Sometimes Height Is Everything
Off-road enthusiasts have always had alternative ideas of how to improve performance and build their vehicles as tough as possible. Even though most 4x4s come off the assembly line built with some of the most advanced engineering and technology, it's never enough, especially in the height department. It may have something to do with a person's natural and instinctual quest to alter any type of machinery from its original state, no matter how well it works. It's the opposite of the old saying "If it works, don't fix it." 4x4 owners tend to use "If it works, wrench on it some more." In these advanced days of automotive technology, this holds especially true because of the availability of quality parts and advanced technical know how. Eric Burchett of Olive Hill, Kentucky, couldn't resist his natural instinct to recreate this '96 ford Ranger.
To be successful at any build up, a vision and a master plan have to be properly created. Eric knew that in order to have this 4x4 meet his demanding standards, his plan of attack would have to be creative and innovative. The vehicle needed to be unique as well as functional - and stand apart from the crowd. In order to clear his intended obstacles of mud bogs and rocks, height was Eric's first objective. The kind of altitude Eric had in mind would require some major suspension work. First on the list was the conversion of the front suspension to a straight axle design. A '71 Ford Bronco donated the front and rear axles. The Bronco's Dana 44 axle was inserted up front, and the Ford 9-inch rear axle, fitted with Moser custom alloy axles and disc brakes, was installed in the rear. The two axles underwent a complete overhaul that included regearing to 5:13. For maximum traction, an EZ locker was installed in front and a Detroit locker in the rear.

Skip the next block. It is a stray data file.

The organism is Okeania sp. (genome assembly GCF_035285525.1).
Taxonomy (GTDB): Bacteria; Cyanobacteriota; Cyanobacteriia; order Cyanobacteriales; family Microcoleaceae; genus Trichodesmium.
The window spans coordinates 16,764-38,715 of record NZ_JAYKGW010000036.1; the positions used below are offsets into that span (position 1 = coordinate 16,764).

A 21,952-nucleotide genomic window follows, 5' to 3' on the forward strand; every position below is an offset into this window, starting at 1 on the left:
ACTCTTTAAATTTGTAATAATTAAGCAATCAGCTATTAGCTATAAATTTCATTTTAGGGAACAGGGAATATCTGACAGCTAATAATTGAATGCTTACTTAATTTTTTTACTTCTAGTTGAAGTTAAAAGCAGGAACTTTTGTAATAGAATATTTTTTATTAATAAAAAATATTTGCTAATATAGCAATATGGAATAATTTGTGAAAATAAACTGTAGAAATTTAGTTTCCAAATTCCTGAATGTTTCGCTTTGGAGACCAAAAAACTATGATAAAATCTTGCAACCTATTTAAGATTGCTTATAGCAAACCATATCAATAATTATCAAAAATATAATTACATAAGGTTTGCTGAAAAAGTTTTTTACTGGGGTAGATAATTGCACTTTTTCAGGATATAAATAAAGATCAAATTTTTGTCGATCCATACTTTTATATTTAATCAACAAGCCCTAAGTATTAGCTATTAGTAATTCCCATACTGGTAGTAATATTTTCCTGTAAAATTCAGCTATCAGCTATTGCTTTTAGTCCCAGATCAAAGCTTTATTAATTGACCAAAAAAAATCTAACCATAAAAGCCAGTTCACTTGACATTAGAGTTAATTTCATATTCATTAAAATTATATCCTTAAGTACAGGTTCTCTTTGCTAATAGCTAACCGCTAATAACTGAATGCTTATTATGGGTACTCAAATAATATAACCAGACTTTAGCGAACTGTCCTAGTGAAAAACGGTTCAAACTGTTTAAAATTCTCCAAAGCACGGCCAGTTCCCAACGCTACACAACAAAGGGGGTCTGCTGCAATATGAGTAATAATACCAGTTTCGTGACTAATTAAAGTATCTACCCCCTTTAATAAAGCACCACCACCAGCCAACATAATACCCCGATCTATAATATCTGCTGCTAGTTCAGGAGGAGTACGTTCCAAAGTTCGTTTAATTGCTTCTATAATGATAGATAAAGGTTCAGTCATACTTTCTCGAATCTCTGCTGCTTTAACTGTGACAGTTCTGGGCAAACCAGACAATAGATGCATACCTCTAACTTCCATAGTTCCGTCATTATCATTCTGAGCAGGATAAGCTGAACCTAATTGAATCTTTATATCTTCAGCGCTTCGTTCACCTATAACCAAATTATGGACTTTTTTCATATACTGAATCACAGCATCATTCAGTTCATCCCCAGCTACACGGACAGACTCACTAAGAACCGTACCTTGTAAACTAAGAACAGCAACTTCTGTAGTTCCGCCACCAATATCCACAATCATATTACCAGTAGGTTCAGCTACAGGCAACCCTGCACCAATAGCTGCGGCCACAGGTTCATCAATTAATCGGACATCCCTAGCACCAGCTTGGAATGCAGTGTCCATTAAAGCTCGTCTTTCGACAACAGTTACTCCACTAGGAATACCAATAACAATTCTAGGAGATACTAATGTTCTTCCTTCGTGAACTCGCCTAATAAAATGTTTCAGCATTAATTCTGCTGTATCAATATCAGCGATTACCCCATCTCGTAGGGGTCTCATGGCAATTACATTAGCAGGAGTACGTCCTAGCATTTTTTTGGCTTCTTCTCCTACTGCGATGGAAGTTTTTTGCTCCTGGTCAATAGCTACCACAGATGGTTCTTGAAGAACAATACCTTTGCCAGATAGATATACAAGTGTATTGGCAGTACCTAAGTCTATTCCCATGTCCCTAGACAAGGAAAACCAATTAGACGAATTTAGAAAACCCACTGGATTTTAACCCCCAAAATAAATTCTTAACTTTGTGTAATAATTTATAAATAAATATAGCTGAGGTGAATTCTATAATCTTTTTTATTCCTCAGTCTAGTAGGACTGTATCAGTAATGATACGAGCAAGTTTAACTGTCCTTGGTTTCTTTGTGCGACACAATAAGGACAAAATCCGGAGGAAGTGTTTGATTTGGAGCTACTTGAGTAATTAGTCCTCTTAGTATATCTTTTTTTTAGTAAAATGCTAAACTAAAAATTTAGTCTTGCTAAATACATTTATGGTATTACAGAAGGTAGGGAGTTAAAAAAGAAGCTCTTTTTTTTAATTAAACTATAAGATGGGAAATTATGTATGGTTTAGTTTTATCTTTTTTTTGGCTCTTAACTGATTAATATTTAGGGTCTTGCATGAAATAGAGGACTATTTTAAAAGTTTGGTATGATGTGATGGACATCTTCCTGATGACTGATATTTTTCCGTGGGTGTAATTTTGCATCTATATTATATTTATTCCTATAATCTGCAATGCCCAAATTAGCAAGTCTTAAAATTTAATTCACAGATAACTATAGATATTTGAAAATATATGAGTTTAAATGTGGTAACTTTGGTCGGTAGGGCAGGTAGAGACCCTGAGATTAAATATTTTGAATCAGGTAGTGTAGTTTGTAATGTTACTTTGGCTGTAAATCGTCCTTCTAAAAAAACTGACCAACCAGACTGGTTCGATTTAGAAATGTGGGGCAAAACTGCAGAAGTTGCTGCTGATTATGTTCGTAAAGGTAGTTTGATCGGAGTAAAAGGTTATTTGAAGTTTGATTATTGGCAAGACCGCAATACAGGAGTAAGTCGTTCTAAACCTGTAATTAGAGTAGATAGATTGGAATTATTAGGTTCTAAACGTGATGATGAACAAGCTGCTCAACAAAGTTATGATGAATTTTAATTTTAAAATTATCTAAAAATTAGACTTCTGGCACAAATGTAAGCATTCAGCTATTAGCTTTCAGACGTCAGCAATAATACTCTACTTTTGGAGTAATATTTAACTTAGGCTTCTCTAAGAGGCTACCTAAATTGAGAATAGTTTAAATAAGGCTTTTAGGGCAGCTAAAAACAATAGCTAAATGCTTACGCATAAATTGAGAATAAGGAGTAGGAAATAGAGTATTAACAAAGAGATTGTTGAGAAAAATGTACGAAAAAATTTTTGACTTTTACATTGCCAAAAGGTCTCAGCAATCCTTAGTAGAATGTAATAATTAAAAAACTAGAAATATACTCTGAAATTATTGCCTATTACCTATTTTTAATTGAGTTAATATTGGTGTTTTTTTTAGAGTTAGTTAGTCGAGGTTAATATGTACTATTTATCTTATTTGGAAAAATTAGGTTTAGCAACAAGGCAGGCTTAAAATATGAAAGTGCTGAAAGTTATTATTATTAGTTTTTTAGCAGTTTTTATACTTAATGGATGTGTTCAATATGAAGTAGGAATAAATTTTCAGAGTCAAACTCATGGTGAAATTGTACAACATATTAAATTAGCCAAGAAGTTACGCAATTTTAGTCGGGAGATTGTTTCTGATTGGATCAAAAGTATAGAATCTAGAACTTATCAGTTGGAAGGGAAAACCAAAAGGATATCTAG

Swapping the axles gave Eric the perfect building foundation for major height. An additional 15 inches of clearance was added to this Ranger's undercarriage. Twelve-inch lifted springs from National Spring were chosen for the rear, and a set of Valley Spring's 12-inch coil springs were mounted to the front.A 3-inch body lift was added, and Eric found the clearance he needed to get him up and over anything coming his way. Dual Skyjacker dampers were added at each corner to help ease the pain of any sudden road hazards. Dual Skyjacker steering dampers were also added. Reaching these new heights, the Ranger was able to be fitted with Mickey Thompson Baja Belted 39x18x15 tires and Weld Scorpio 15x14-inch wheels. With the help of Lowe Bros. Body Shop of Olive Hill, Kentucky, the painstakingly detailed trick suspension work was completed.
Because Eric wanted his vehicle to be the standout in the crowd, a cool finish was essential. Lowe Bros. Body shop also completed the entire body make over. The major obstacle that had to be overcome was the fact that the machine had previously been rolled over in salt water. The Ranger was completely stripped and refinished in DuPont Bright Chrome Yellow.